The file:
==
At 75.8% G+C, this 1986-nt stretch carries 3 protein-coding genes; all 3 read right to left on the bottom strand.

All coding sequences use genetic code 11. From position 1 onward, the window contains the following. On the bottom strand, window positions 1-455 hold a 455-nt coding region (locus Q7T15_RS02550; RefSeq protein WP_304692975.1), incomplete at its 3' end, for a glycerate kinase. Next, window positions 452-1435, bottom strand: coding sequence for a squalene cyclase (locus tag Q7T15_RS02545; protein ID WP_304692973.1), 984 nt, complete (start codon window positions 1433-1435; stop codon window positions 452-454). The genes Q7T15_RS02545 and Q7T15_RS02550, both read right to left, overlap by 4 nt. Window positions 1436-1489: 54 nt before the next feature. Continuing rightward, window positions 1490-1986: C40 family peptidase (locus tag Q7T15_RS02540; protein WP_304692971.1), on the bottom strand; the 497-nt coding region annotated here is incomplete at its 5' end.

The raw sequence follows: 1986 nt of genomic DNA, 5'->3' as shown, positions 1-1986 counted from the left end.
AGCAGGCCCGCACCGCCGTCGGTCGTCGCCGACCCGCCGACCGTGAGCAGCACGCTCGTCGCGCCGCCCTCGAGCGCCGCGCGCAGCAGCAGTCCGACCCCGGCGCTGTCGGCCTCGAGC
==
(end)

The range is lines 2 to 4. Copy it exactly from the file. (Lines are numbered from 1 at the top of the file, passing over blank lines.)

All coding sequences use genetic code 11. From position 1 onward, the window contains the following. On the bottom strand, window positions 1-455 hold a 455-nt coding region (locus Q7T15_RS02550; RefSeq protein WP_304692975.1), incomplete at its 3' end, for a glycerate kinase. Next, window positions 452-1435, bottom strand: coding sequence for a squalene cyclase (locus tag Q7T15_RS02545; protein ID WP_304692973.1), 984 nt, complete (start codon window positions 1433-1435; stop codon window positions 452-454). The genes Q7T15_RS02545 and Q7T15_RS02550, both read right to left, overlap by 4 nt. Window positions 1436-1489: 54 nt before the next feature. Continuing rightward, window positions 1490-1986: C40 family peptidase (locus tag Q7T15_RS02540; protein WP_304692971.1), on the bottom strand; the 497-nt coding region annotated here is incomplete at its 5' end.

The raw sequence follows: 1986 nt of genomic DNA, 5'->3' as shown, positions 1-1986 counted from the left end.
AGCAGGCCCGCACCGCCGTCGGTCGTCGCCGACCCGCCGACCGTGAGCAGCACGCTCGTCGCGCCGCCCTCGAGCGCCGCGCGCAGCAGCAGTCCGACCCCGGCGCTGTCGGCCTCGAGC